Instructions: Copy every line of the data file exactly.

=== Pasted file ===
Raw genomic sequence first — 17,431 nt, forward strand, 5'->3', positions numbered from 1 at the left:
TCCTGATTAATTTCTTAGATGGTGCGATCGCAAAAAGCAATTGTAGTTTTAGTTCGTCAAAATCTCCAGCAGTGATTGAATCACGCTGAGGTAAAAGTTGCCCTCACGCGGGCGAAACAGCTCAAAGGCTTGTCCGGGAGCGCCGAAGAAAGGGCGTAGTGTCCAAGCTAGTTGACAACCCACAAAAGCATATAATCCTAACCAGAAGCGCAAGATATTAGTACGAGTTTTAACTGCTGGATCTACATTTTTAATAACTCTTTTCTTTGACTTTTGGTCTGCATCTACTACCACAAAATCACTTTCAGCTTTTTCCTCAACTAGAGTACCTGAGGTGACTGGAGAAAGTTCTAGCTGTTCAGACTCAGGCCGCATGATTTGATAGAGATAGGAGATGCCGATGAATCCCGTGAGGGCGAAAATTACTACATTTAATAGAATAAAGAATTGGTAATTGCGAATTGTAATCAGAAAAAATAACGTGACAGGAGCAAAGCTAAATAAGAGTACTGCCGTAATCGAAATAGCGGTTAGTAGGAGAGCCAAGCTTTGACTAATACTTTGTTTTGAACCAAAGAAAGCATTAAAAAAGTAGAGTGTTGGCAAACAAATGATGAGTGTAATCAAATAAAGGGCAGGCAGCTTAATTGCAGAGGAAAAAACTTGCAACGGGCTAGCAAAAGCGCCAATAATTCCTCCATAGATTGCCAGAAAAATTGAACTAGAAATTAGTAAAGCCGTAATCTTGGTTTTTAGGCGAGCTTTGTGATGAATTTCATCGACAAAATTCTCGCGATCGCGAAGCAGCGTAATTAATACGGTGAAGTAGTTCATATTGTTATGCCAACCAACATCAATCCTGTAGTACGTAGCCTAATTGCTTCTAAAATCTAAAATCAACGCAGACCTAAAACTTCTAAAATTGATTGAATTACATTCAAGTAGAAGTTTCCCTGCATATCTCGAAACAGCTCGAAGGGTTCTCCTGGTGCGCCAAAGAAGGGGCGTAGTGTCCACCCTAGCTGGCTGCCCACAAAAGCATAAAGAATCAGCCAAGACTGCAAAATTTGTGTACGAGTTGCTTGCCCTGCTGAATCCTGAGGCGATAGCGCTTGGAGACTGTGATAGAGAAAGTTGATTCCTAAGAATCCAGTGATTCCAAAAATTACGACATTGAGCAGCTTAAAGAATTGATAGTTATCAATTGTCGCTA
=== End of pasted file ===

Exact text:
Raw genomic sequence first — 17,431 nt, forward strand, 5'->3', positions numbered from 1 at the left:
TCCTGATTAATTTCTTAGATGGTGCGATCGCAAAAAGCAATTGTAGTTTTAGTTCGTCAAAATCTCCAGCAGTGATTGAATCACGCTGAGGTAAAAGTTGCCCTCACGCGGGCGAAACAGCTCAAAGGCTTGTCCGGGAGCGCCGAAGAAAGGGCGTAGTGTCCAAGCTAGTTGACAACCCACAAAAGCATATAATCCTAACCAGAAGCGCAAGATATTAGTACGAGTTTTAACTGCTGGATCTACATTTTTAATAACTCTTTTCTTTGACTTTTGGTCTGCATCTACTACCACAAAATCACTTTCAGCTTTTTCCTCAACTAGAGTACCTGAGGTGACTGGAGAAAGTTCTAGCTGTTCAGACTCAGGCCGCATGATTTGATAGAGATAGGAGATGCCGATGAATCCCGTGAGGGCGAAAATTACTACATTTAATAGAATAAAGAATTGGTAATTGCGAATTGTAATCAGAAAAAATAACGTGACAGGAGCAAAGCTAAATAAGAGTACTGCCGTAATCGAAATAGCGGTTAGTAGGAGAGCCAAGCTTTGACTAATACTTTGTTTTGAACCAAAGAAAGCATTAAAAAAGTAGAGTGTTGGCAAACAAATGATGAGTGTAATCAAATAAAGGGCAGGCAGCTTAATTGCAGAGGAAAAAACTTGCAACGGGCTAGCAAAAGCGCCAATAATTCCTCCATAGATTGCCAGAAAAATTGAACTAGAAATTAGTAAAGCCGTAATCTTGGTTTTTAGGCGAGCTTTGTGATGAATTTCATCGACAAAATTCTCGCGATCGCGAAGCAGCGTAATTAATACGGTGAAGTAGTTCATATTGTTATGCCAACCAACATCAATCCTGTAGTACGTAGCCTAATTGCTTCTAAAATCTAAAATCAACGCAGACCTAAAACTTCTAAAATTGATTGAATTACATTCAAGTAGAAGTTTCCCTGCATATCTCGAAACAGCTCGAAGGGTTCTCCTGGTGCGCCAAAGAAGGGGCGTAGTGTCCACCCTAGCTGGCTGCCCACAAAAGCATAAAGAATCAGCCAAGACTGCAAAATTTGTGTACGAGTTGCTTGCCCTGCTGAATCCTGAGGCGATAGCGCTTGGAGACTGTGATAGAGAAAGTTGATTCCTAAGAATCCAGTGATTCCAAAAATTACGACATTGAGCAGCTTAAAGAATTGATAGTTATCAATTGTCGCTA